”Vienna in Hollywood“ will spotlight the industry pioneers who fled Nazi persecution to launch the classical era
Photos courtesy of the Academy Museum
The Academy Museum of Motion Pictures will present six weeks of programming exploring the large community of predominately Jewish, Austrian-born film artists and movie industry professionals who helped establish Hollywood’s classical era, the museum announced on Monday.
Artists that will be included in the focus include directors Billy Wilder, Fritz Lang, Fred Zinneman and Otto Preminger; actors Hedy Lamarr, Peter Lorre and Paul Henreid, producers Eric Pleskow and Sam Spiegel, as well as many others.
The six-week program launches on Dec. 10 with the two-day symposium “Vienna in Hollywood: The Influence and Impact of Austrians on the Hollywood Film Industry, 19202-2020s.” The symposium is organized by the Academy Museum, USC Libraries and the USC Max Kade Institute, with support from the Austrian Consulate in Los Angeles.
“Our team has been collaborating with the USC Libraries, USC Max Kade Institute, and liaising with the Austrian consulate for more than 18 months to bring this series to fruition,” Bill Kramer, director and president of the Academy Museum, told TheWrap. “We’re excited to finally share it with the world and shine a spotlight on the Austrian-born community that was so instrumental in shaping early Hollywood.”
The announcement comes on the heels of an Oct. 15 article in the Jewish publication Forward criticizing the museum’s lack of focus on the Jewish immigrants involved in the building of Hollywood. Wrote the author of the article, Sharon Rosen Leib, “…after touring the museum’s seven stories, I discovered that Hollywood’s pioneers, who busted their tucheses (Yiddish for rear ends) building the industry it celebrates, ended up on the cutting room floor.”
Many have gotten their first glimpse of the museum in recent weeks. The $484-million edifice on the corner of Fairfax Ave. and Wilshire Blvd. opened to the public on Sept. 30.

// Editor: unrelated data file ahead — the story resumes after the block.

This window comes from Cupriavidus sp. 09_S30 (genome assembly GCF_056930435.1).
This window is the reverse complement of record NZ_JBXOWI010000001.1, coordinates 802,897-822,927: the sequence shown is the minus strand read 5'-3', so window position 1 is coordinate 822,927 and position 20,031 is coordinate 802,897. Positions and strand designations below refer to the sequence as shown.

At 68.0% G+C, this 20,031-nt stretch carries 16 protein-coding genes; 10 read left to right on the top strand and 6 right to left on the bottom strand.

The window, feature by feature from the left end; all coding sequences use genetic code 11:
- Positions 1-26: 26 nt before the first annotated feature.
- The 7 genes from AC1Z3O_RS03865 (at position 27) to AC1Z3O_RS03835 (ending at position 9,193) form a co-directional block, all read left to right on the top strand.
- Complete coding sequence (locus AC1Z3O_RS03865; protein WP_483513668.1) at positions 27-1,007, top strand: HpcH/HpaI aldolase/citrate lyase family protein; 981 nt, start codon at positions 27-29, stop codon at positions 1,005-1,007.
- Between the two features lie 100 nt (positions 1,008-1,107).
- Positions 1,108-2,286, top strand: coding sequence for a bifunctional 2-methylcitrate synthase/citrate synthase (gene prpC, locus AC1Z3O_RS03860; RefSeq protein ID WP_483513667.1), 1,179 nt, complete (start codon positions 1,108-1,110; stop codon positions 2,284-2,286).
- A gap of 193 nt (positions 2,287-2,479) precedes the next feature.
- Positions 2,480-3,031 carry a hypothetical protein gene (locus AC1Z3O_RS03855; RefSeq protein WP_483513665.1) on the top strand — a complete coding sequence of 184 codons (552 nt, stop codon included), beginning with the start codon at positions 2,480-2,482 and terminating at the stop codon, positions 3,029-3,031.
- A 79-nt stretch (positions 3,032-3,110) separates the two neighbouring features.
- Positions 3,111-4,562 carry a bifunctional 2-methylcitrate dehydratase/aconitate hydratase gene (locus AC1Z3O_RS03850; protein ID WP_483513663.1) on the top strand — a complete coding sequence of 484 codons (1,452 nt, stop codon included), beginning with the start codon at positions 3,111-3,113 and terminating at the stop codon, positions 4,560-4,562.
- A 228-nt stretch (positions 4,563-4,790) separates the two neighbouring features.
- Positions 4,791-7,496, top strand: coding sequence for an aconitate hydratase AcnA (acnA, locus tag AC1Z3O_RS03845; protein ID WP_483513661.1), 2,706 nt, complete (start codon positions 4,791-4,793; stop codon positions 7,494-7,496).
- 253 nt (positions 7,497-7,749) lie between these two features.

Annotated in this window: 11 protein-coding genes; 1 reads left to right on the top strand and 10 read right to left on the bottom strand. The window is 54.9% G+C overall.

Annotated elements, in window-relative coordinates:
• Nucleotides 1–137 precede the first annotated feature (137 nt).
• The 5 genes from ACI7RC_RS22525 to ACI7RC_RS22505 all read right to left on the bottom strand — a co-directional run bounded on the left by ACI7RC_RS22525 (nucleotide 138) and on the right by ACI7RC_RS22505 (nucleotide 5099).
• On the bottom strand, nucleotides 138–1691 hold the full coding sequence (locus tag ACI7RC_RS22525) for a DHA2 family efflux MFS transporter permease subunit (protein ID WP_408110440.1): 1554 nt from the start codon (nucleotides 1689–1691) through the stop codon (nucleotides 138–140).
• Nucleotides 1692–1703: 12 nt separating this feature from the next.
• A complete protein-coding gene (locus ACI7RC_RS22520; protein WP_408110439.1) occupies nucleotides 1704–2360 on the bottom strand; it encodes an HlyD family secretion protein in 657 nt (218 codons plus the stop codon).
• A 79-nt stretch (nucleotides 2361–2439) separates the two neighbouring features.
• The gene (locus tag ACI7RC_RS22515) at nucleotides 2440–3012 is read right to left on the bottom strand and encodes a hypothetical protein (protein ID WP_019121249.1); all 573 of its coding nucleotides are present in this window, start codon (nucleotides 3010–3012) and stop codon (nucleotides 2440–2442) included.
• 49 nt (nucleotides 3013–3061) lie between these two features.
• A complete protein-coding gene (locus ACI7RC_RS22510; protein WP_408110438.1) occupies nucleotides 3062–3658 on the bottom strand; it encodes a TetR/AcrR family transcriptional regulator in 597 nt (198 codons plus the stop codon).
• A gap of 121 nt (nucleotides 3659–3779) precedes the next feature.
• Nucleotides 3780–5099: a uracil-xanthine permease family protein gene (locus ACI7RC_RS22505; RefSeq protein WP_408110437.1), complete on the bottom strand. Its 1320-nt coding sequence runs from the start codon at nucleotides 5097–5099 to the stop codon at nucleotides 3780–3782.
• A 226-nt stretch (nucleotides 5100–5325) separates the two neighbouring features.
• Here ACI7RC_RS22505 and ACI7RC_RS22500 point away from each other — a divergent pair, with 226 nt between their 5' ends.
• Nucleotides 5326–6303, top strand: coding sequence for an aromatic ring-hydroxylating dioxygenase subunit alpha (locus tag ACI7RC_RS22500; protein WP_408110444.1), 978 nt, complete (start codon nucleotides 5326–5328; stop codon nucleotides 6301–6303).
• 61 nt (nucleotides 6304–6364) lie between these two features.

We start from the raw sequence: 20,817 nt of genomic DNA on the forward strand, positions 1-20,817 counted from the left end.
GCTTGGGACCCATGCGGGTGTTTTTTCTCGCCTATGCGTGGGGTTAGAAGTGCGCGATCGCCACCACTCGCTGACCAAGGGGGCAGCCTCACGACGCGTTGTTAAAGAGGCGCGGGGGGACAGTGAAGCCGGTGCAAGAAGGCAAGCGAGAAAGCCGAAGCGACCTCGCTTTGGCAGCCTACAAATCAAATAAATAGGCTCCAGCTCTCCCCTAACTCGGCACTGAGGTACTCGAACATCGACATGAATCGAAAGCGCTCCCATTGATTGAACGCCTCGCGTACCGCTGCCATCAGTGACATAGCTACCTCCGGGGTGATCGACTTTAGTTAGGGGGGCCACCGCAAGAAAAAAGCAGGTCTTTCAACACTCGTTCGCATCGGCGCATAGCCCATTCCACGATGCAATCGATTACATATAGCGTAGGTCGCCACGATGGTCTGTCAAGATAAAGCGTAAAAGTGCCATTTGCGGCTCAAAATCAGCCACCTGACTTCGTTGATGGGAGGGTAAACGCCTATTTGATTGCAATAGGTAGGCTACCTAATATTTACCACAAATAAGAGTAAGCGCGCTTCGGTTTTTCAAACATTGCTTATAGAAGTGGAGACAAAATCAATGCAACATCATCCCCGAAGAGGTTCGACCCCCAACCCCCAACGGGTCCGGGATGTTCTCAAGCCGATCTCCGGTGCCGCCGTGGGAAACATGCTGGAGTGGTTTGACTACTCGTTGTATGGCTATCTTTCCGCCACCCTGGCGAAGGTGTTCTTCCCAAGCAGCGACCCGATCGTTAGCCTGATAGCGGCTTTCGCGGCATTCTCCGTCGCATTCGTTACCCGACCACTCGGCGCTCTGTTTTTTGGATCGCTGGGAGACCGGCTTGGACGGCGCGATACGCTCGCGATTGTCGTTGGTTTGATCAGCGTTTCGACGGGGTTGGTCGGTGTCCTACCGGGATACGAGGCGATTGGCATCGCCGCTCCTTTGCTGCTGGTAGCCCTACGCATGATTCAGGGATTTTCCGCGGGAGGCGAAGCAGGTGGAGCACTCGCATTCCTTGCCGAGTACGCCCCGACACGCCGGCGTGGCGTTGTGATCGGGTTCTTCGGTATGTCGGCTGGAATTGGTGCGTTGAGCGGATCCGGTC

“During the classical Hollywood era, so many beloved films and so many components of the movie industry were shaped by Austrian emigres, including Erich von Stroheim, Max Steiner, Vicki Baum, Fritz Lang and many others,” Kramer said. “The Academy Museum is deeply committed to scholarly and dynamic explorations of film history.We are thrilled to be presenting the work and vision of these groundbreaking artists and professionals whoa re a core part of our cinematic history.”
Paul Lerner, professor of history at USC and director of USC’s Max Kade Institute for Austrian-German-Swiss Studies, said in the statement, “The Max Kade Institute is thrilled to partner with the museum and the USC Libraries for this wonderful series of events on the unique Austrian contributions to Hollywood cinema and Austrian and American cross-cultural cinematic currents.Vienna in Hollywood perfectly embodies the Institute’s founding mission of documenting the lives and work of German-speaking emigres and exiles in Southern California, those predominately Jewish refugees from Nazi-controlled Central Europe who shaped the landscapes and cultures of Los Angeles in the 1940s and beyond.”
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